While there wasn’t a lot of “structured” spiritual time in our first season of family gatherings, obviously they’ve gotten to know us over the course of these months and we’ve been open about our relationship with God — so they see things we post on Facebook and Twitter, as we thoughtfully, but actively use language about what God might be saying to me (in contextually appropriate ways). Another woman read a blog my wife wrote about what God was teaching her about marriage and emailed her saying that she was really glad my wife was in her life.

There’s obviously something going on there, right?!

Notice that we didn’t have a 27 point plan of exactly how everything we going to go, but we had been taught to see how the Holy Spirit was working, how to engage with Persons of Peace and to intentionally cultivate those relationships within the context of a family.

So we shifted the focus of those Thursday night dinners:

  • 5:30-6:30 was a dinner and anyone could come, even if they don’t want more spiritual content.
  • 6:30-7:30 was a simple bible study and discussion (where we will always conclude the dinner by having each person answer, ‘What is God saying to me and what am I going to do about it in the next 7 days?’).
  • In between we continued to have broader, family “events” (corn hole tournaments, running a 10K together in town, baby showers, etc.) that's just normal life. They weren't MC events. But in the midst of that normal life, we invited people to be part of it without the pressure of the bible study group.

So what you’re seeing is us forming a family on the continuum of the ORGANZED and the ORGANIC. There are some things with structure, regularity and are scheduled. But there are some things that are organic, unplanned and sporadic. Why? Because that’s how all extended families function.

As we think about Missional Communities, Elizabeth and I have wanted them to reflect the fullness of the life of Jesus, because we are the Body of Christ. So we want the MC to have an UP dimension (time together spent with the Father), an IN dimension (time together each other as Christians, the members of the family of Jesus) and an OUT dimension (time spent on mission together, stepping into the brokenness of the world).

  • So our UP times constitute our bi-weekly discipleship times with those core group of people. In addition, the open family meals have biblical teaching after the dinner group, along with a few worship songs on an ipod so we can sing and the little kids can sing and dance together.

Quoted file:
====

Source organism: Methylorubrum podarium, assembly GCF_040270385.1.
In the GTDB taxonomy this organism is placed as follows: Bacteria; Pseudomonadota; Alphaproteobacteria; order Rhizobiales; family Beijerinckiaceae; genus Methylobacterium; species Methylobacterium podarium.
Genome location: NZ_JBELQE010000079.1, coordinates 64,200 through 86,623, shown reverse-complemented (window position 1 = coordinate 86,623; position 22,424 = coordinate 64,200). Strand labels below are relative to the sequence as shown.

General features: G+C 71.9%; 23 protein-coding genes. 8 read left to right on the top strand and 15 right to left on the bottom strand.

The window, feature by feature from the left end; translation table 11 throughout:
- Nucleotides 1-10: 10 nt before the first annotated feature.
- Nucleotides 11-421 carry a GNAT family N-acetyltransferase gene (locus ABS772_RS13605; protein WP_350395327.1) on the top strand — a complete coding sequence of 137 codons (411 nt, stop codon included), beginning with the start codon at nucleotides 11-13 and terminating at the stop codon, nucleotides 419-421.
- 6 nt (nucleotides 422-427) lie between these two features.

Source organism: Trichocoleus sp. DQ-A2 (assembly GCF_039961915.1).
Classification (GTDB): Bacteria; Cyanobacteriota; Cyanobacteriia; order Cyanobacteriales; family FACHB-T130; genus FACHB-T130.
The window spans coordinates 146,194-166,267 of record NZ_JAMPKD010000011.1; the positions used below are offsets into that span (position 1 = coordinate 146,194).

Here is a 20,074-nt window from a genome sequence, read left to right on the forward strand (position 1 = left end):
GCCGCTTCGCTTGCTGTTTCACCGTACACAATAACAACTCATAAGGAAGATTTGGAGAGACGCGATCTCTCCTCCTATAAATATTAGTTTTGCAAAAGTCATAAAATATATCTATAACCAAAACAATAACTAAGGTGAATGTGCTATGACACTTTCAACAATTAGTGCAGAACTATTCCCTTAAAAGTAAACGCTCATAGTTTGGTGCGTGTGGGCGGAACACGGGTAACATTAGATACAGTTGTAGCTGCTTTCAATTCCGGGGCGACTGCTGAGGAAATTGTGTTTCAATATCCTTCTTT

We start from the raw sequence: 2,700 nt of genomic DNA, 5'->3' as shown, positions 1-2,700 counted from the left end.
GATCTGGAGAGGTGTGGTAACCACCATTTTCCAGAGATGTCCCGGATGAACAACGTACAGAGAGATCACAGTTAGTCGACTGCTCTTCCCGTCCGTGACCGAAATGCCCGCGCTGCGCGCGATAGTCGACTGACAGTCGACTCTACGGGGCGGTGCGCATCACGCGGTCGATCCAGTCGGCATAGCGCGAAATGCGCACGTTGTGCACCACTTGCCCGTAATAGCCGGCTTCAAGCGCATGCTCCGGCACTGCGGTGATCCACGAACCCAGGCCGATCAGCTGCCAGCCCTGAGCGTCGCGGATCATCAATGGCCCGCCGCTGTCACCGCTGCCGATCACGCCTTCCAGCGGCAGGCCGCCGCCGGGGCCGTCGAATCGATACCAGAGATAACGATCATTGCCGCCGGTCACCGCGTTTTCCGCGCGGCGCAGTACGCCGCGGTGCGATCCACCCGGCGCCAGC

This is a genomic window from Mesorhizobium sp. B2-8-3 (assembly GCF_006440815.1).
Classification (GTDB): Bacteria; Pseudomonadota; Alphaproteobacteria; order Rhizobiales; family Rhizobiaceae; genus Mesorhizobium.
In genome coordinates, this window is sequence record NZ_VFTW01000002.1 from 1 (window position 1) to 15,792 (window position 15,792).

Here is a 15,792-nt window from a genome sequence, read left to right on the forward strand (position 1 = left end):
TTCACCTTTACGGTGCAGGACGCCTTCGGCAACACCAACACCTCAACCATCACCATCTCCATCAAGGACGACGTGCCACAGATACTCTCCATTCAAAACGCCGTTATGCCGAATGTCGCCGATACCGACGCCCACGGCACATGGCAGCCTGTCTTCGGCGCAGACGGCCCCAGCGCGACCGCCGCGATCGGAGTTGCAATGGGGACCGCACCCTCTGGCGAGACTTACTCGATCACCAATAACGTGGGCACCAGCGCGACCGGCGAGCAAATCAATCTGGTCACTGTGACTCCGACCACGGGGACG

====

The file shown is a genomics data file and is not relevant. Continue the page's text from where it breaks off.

• We have our more 'formal' IN times during the dinners, but also the informal meals and things we do to feel like family, as well as cornhole tournaments, bbq’s, play dates, football games, etc. Also, Elizabeth and I had a family tradition when we lived in Pawleys of going to a local diner each Saturday morning with our kids and we’re constantly inviting people into that family outing with us.
  • Our OUT was a relatively new concept for that core group of people, so we helped them understand why it was important for them to invite friends who didn't know Jesus. Also, picked another OUT of bring in relationship with a group of people who felt really disenfranchised in that community. In the case of this group, we went to a nursing home once a month, with our kids, to visit and spend time with lonely, elderly people. Most of them didn't have family living by them and they’ve got no one visiting them. Plus, older people simply LOVE having babies and toddlers around.

We called the group the Pawleys Island Pampers Brigade (because both the babies and the old people might be in diapers). ;-)

I think the big thing to notice is that this Missional Community was started amongst a group of people we didn’t know. We parachuted in. We just moved here. It has grown because we’ve attended to the different seasons of development:

  • A season of finding a few key Persons of Peace who opened up a wider network to us. Then, getting to know these networks and building relationships with them, finding out what people were really open.
  • A season praying for people who were already Christians and open to investment from Elizabeth and I, who might want to help us lead the burgeoning Missional Community.
  • A season developing these people while we started doing more extended family dinners with light spiritual content.
  • A season diving deeper into spiritual content and a higher commitment to being family.

This happened over the course of 15 months.

These things don’t happen over night, and I think it’s important to realize that. It takes time to see where God is working, finding the people he’s placed out there for you and then to cultivate those relationships and enter into a new network of relationships because they’ve been gatekeepers.

There are many ways to start a Missional Community from scratch and allow it to grow. Hopefully this proves to be but one helpful example.